PN Review Online Poetry Literary Magazine
Most Read... Peter Rileyon Ted Berrigan
(PN Review 169)
David Herdin Conversation with John Ashbery
(PN Review 99)
Henry Kingon Geoffrey Hill's Oraclau/Oracles
(PN Review 199)
Dannie Abse'In Highgate Woods' and Other Poems
(PN Review 209)
Poems Articles Interviews Reports Reviews Contributors
Next Issue Gregory O’Brien In defence of poetry as an offshore island and art as an undersea mammal or coral reef John Ashbery The Heavy Bear: Delmore Schwartz’s Life Versus his Poetry (1995) Mary Maxwell The Way Grass Grows: Janice Biala, Ford, and Pound’s Pisan Cantos Yves Bonnefoy The Tombs of Ravenna David Hoak Proofs of Love: the last letters of Lota de Macedo Soares to Elizabeth Bishop

This article is taken from PN Review 165, Volume 32 Number 1, September - October 2005.

'It seems I was reading something': John Ashbery's Flow Chart Don Share

John Ashbery's Flow Chart strikingly resembles a common-place book - quotations and impressions that have accumulated in a notebook, documenting aspects of daily life as they occur. This is, as Ashbery might well have realised, importantly bound up in the history of reading English texts: as Robert Darnton recently pointed out, common-place books once required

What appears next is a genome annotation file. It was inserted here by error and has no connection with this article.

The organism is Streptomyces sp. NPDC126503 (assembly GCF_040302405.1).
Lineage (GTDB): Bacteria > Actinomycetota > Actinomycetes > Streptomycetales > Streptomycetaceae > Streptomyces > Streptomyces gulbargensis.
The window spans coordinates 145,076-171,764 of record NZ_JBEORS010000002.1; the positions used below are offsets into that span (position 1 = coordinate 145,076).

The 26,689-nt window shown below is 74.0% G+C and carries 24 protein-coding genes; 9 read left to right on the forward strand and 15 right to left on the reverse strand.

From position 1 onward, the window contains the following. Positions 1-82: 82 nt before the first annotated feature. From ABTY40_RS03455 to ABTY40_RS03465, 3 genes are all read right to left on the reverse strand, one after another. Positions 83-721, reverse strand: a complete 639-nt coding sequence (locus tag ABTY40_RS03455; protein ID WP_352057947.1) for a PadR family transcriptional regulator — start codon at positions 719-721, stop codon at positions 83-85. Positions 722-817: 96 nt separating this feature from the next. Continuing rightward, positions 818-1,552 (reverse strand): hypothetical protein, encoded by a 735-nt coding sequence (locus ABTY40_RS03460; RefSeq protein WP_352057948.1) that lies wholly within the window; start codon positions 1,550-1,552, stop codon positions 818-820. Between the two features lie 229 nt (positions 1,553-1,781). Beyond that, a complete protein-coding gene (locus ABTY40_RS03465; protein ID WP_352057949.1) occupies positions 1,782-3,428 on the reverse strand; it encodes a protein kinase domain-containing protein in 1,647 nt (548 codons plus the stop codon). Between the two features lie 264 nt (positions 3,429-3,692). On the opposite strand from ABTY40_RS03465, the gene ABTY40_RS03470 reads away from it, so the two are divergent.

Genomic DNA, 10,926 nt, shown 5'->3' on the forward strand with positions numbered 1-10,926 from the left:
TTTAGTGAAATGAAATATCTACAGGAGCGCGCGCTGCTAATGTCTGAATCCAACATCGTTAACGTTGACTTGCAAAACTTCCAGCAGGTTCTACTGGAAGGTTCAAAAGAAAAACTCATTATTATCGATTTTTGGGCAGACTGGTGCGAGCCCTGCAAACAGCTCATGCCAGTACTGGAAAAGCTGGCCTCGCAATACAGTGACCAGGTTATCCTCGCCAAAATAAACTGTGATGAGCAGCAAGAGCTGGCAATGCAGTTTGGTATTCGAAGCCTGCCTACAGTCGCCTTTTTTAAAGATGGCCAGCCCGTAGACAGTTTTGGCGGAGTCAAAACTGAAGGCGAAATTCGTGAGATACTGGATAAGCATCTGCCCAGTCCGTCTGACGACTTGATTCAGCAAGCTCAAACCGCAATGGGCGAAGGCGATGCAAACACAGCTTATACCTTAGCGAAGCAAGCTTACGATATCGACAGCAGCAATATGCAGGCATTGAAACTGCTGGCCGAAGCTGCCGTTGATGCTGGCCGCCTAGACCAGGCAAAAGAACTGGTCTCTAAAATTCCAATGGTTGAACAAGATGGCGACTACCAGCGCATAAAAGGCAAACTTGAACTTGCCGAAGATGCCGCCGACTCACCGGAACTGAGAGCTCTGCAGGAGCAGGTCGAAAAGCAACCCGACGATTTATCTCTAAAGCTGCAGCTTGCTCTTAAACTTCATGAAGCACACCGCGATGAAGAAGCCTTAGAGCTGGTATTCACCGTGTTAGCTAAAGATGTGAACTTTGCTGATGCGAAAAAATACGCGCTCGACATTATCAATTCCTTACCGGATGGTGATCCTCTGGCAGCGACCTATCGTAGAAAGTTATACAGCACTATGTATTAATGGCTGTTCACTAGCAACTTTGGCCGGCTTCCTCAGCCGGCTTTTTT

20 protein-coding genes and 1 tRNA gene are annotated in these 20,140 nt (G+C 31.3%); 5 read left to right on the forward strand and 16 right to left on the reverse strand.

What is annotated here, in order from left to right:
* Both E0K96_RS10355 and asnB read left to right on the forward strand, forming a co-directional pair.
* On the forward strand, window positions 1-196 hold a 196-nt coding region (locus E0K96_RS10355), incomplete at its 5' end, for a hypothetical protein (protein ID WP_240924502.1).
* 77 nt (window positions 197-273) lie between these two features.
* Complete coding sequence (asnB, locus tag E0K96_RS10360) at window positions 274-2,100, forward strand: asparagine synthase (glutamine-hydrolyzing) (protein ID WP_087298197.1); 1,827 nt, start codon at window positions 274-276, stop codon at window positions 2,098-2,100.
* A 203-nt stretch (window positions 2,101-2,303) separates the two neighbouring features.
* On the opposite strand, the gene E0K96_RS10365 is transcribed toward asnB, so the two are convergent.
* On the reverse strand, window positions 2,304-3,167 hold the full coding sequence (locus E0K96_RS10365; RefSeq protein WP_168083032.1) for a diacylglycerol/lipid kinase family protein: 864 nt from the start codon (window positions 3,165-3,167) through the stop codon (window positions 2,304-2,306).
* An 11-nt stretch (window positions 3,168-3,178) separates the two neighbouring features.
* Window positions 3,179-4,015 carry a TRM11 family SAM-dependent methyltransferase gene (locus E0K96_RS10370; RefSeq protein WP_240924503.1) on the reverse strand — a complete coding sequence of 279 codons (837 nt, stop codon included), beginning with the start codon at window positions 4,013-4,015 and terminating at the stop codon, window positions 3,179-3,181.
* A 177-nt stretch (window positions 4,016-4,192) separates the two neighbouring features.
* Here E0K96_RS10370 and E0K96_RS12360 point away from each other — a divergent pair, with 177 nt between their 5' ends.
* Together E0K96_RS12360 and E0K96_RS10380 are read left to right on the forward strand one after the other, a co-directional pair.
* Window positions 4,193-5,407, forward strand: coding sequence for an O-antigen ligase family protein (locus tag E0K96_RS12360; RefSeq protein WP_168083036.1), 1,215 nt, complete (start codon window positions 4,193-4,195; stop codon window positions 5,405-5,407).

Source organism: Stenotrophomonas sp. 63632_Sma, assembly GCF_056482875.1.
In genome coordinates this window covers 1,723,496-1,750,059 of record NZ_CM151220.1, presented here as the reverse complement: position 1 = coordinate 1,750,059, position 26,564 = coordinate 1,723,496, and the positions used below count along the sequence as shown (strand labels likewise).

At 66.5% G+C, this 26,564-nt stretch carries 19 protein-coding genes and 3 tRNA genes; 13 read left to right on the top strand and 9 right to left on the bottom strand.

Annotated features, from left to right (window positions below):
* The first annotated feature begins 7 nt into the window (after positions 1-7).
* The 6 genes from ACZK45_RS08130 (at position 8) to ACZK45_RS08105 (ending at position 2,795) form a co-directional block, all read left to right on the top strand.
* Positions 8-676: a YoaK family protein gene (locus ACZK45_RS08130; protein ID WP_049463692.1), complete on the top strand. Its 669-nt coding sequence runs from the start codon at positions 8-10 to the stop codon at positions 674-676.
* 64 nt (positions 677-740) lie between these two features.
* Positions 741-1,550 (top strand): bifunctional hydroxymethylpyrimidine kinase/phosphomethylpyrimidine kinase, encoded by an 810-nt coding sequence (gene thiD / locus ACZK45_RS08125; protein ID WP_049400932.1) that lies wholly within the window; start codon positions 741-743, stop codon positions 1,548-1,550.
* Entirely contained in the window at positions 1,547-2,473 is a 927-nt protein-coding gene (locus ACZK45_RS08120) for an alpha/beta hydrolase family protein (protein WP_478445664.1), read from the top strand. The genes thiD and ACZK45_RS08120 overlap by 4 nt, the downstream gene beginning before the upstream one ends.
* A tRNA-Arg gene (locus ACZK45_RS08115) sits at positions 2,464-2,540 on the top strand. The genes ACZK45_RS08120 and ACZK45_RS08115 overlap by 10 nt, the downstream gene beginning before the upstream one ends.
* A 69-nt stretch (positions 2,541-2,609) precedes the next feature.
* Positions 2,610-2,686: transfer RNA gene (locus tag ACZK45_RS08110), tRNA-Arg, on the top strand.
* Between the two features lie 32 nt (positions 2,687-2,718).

a special way of taking in the printed word. Unlike modern readers, who follow the flow of a narrative from beginning to end, early modern Englishmen read in fits and starts and jumped from book to book. They broke texts into fragments and assembled them into new patterns by transcribing them in different sections of their notebooks. Then they reread the copies and rearranged the patterns while adding more excerpts. Reading and writing were therefore inseparable activities. They belonged to a continuous effort to make sense of things, for the world was full of signs: you could read your way through it; and by keeping an account of your readings, you made a book of your own, stamped with your personality... By selecting and arranging snippets from a limitless stock of literature, early modern Englishmen gave free play to a semi-conscious process of ordering experience. The elective affinities that bound their selection into patterns reveal an epistemology - a process of knowing - at work below the surface.1

This suggests ways in which Flow Chart seems to have been composed, as well as ways ...
Searching, please wait... animated waiting image